The problem is that due to social media, it wouldn’t take a very significant news item to drive another panic-frenzy episode, further stressing an already overburdened supply chain.

The Coronavirus Effects on Supply Chain

However, the effects of the coronavirus itself needs to be taken into account. This isn’t only a situation of panic-buying. It’s panic-buying due to people trying to socially-distance themselves over a long period of time.

Companies across the country are seeking to protect their workers by having many of them work remotely. This means that while demand for goods increases, the coronavirus itself could lead to a dwindling workforce capable of ramping up a supply to meet the national demand.

sick worker

According to nam.org, manufacturers have already reported the impacts of COVID-19 on operations.

“In the survey, which was in the field from Feb. 28 to March 9, 78.3% of respondents say that the COVID-19 outbreak is likely to have a financial impact on their businesses; 53.1% of manufacturers are anticipating a change in their operations in the coming months; and 35.5% say that they are already facing supply chain disruptions.”

This news was released only days before the panic-buying event occurred over the weekend. There’s no telling what the demand on manufacturer inventories is going to do to add to those existing “supply chain disruptions”.

American’s are accustomed to grocery store shelves getting resupplied quickly. However, with a virus racing across the country causing workers to remain at home and manufacturers to slow production in order to keep their workers safe – a quick resupply of grocery stores may not be a reality this time.

Industries That May Boom

Of course, there is a rainbow amongst the gloom of what some see as the beginning of a social collapse.

With most of the country staying home to socially distance themselves, and as demand for virus treatment ramps up at hospitals, there are a few industries that are going to see a major boom in coming weeks and potentially months.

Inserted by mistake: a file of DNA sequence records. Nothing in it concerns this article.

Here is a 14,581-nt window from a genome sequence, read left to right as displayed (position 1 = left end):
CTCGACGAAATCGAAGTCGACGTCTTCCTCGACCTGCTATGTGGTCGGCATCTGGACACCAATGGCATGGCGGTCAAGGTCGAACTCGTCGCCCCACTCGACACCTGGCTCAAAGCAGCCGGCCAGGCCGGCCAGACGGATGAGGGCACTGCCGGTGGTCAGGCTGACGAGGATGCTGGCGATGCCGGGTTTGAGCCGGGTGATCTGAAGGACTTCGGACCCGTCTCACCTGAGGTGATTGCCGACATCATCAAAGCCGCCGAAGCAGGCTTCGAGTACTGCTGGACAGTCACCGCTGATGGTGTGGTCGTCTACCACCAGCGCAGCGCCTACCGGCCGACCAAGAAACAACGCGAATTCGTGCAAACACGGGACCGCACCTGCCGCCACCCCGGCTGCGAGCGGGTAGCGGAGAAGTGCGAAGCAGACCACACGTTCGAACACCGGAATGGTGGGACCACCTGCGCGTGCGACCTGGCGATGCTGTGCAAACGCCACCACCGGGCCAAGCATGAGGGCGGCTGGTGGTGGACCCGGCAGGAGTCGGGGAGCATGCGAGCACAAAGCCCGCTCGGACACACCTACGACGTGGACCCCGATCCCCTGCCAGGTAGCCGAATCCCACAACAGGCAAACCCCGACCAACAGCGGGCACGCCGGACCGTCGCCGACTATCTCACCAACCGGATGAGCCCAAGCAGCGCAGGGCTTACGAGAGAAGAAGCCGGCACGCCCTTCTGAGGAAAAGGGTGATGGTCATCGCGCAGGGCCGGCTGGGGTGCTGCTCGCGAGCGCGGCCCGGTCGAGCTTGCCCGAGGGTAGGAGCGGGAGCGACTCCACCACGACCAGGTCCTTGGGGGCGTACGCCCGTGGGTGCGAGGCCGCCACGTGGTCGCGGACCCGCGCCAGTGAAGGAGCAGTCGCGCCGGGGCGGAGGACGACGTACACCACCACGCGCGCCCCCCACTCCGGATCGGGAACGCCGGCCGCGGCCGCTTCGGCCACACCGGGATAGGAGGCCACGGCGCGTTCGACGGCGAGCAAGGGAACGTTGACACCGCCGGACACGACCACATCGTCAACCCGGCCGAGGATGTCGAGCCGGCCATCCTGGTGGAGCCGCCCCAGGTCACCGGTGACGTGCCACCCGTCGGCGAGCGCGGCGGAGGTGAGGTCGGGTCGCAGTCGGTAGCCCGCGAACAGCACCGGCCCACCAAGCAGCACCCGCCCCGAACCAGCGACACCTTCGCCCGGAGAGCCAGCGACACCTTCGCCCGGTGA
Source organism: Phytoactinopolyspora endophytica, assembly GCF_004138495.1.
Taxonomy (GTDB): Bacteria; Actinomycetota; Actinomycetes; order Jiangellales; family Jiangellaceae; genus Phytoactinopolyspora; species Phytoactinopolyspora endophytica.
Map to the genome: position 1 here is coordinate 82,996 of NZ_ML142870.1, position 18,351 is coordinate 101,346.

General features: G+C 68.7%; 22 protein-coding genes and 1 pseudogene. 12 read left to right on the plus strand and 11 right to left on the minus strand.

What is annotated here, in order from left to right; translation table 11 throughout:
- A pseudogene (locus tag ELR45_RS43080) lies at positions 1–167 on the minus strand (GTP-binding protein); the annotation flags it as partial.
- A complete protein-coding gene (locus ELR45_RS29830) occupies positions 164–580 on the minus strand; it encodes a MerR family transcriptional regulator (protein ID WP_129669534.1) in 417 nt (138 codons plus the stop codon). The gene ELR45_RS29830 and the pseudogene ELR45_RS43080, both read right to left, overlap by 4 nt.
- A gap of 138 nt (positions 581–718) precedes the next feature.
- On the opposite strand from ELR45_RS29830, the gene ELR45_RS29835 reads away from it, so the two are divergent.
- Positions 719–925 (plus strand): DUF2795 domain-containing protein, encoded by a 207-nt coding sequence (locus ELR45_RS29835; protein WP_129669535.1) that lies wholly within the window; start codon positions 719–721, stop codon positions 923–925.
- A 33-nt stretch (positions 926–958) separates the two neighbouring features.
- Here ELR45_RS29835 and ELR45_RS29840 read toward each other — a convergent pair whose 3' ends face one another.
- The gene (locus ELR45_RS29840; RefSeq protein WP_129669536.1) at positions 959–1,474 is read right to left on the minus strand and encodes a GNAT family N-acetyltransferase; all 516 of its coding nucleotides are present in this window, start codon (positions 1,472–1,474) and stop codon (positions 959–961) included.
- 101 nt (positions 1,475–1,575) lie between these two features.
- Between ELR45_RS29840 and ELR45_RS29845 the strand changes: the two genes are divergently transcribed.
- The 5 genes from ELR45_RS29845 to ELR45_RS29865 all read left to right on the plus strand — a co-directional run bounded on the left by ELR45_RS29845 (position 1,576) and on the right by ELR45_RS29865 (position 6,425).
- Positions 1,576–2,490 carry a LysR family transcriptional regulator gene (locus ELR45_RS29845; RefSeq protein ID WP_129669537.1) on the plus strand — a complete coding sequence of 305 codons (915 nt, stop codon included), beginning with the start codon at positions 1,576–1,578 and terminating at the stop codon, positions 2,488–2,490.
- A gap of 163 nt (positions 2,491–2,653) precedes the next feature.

• Healthcare workers: As patients stream into hospitals over the coming months, hospitals could potentially ramp up hiring of medical staff to support the demand.
  • Medical Goods: The demand for medical devices and equipment for dealing with a steady stream of infectious patients will ramp up demand for manufacturers to deliver medical supplies. Those manufacturers will need even more workers than ever before.
  • Food Delivery: Companies like DoorDash and Uber Eats is sure to see a massive spike in delivery orders, leading to a significant demand for delivery drivers.
  • Amazon: With people avoiding shopping at brick-and-mortar stores, the public is likely to place far more orders with online retailers like Amazon. Expect a massive spike in Amazon’s profit in the month’s following the national emergency announcement.

Workers affected by the crash of other industries may be able to find work in the parallel industries that are booming. For example, restaurant or hospitality workers who’ve lost their jobs may be able to make up at least part of the difference by working as food delivery drivers.

What remains in question is what the long term impact will be of this economic shift. A lot depends on whether or not the “social distancing” approach truely slows the spread of the coronavirus, and what Americans are going to do when they realize that grocery store shelves aren’t getting replenished as quickly as they expected.

It probably won’t lead to an end of the world as we know it, but the next few months aren’t going to be easy for the entire world.

 

Originally published on TopSecretWriters.com

Public Health

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With all of the information and misinformation going around lately, many people are wondering what is coronavirus and is it time to start worrying about the reality of a global [...]